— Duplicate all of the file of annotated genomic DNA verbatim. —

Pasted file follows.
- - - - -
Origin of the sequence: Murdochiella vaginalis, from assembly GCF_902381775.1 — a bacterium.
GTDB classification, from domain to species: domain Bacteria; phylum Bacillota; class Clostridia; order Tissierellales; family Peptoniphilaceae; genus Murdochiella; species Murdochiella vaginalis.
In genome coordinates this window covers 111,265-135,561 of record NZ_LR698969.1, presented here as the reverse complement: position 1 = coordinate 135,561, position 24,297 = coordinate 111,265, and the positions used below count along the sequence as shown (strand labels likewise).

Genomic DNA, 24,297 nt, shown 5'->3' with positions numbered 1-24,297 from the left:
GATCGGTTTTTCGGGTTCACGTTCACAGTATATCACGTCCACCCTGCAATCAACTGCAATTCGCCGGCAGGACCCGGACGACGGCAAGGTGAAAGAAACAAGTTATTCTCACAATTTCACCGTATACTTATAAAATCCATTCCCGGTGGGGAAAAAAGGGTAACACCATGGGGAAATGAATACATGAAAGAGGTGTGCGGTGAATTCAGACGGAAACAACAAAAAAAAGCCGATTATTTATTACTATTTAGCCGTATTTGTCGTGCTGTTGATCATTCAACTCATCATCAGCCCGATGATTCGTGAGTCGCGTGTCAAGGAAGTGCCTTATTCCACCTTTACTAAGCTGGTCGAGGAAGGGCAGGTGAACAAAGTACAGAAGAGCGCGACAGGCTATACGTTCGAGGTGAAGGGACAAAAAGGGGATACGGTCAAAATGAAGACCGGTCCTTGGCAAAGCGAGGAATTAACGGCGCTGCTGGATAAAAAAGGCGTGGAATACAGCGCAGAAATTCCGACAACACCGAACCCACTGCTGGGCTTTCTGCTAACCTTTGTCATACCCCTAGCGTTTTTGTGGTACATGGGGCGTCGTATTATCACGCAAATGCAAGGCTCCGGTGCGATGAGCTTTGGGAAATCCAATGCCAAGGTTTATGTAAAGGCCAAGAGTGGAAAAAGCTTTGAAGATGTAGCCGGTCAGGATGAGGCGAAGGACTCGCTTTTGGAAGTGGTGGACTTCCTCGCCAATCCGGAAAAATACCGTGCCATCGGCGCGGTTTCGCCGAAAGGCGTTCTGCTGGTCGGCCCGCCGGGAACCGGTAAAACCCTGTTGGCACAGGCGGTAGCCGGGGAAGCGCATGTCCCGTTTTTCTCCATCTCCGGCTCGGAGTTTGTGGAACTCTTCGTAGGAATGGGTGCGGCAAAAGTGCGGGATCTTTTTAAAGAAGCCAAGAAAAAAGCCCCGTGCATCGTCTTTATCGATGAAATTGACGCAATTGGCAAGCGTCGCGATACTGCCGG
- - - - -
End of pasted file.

Origin of the sequence: Murdochiella vaginalis, from assembly GCF_902381775.1 — a bacterium.
GTDB classification, from domain to species: domain Bacteria; phylum Bacillota; class Clostridia; order Tissierellales; family Peptoniphilaceae; genus Murdochiella; species Murdochiella vaginalis.
In genome coordinates this window covers 111,265-135,561 of record NZ_LR698969.1, presented here as the reverse complement: position 1 = coordinate 135,561, position 24,297 = coordinate 111,265, and the positions used below count along the sequence as shown (strand labels likewise).

Genomic DNA, 24,297 nt, shown 5'->3' with positions numbered 1-24,297 from the left:
GATCGGTTTTTCGGGTTCACGTTCACAGTATATCACGTCCACCCTGCAATCAACTGCAATTCGCCGGCAGGACCCGGACGACGGCAAGGTGAAAGAAACAAGTTATTCTCACAATTTCACCGTATACTTATAAAATCCATTCCCGGTGGGGAAAAAAGGGTAACACCATGGGGAAATGAATACATGAAAGAGGTGTGCGGTGAATTCAGACGGAAACAACAAAAAAAAGCCGATTATTTATTACTATTTAGCCGTATTTGTCGTGCTGTTGATCATTCAACTCATCATCAGCCCGATGATTCGTGAGTCGCGTGTCAAGGAAGTGCCTTATTCCACCTTTACTAAGCTGGTCGAGGAAGGGCAGGTGAACAAAGTACAGAAGAGCGCGACAGGCTATACGTTCGAGGTGAAGGGACAAAAAGGGGATACGGTCAAAATGAAGACCGGTCCTTGGCAAAGCGAGGAATTAACGGCGCTGCTGGATAAAAAAGGCGTGGAATACAGCGCAGAAATTCCGACAACACCGAACCCACTGCTGGGCTTTCTGCTAACCTTTGTCATACCCCTAGCGTTTTTGTGGTACATGGGGCGTCGTATTATCACGCAAATGCAAGGCTCCGGTGCGATGAGCTTTGGGAAATCCAATGCCAAGGTTTATGTAAAGGCCAAGAGTGGAAAAAGCTTTGAAGATGTAGCCGGTCAGGATGAGGCGAAGGACTCGCTTTTGGAAGTGGTGGACTTCCTCGCCAATCCGGAAAAATACCGTGCCATCGGCGCGGTTTCGCCGAAAGGCGTTCTGCTGGTCGGCCCGCCGGGAACCGGTAAAACCCTGTTGGCACAGGCGGTAGCCGGGGAAGCGCATGTCCCGTTTTTCTCCATCTCCGGCTCGGAGTTTGTGGAACTCTTCGTAGGAATGGGTGCGGCAAAAGTGCGGGATCTTTTTAAAGAAGCCAAGAAAAAAGCCCCGTGCATCGTCTTTATCGATGAAATTGACGCAATTGGCAAGCGTCGCGATACTGCCGG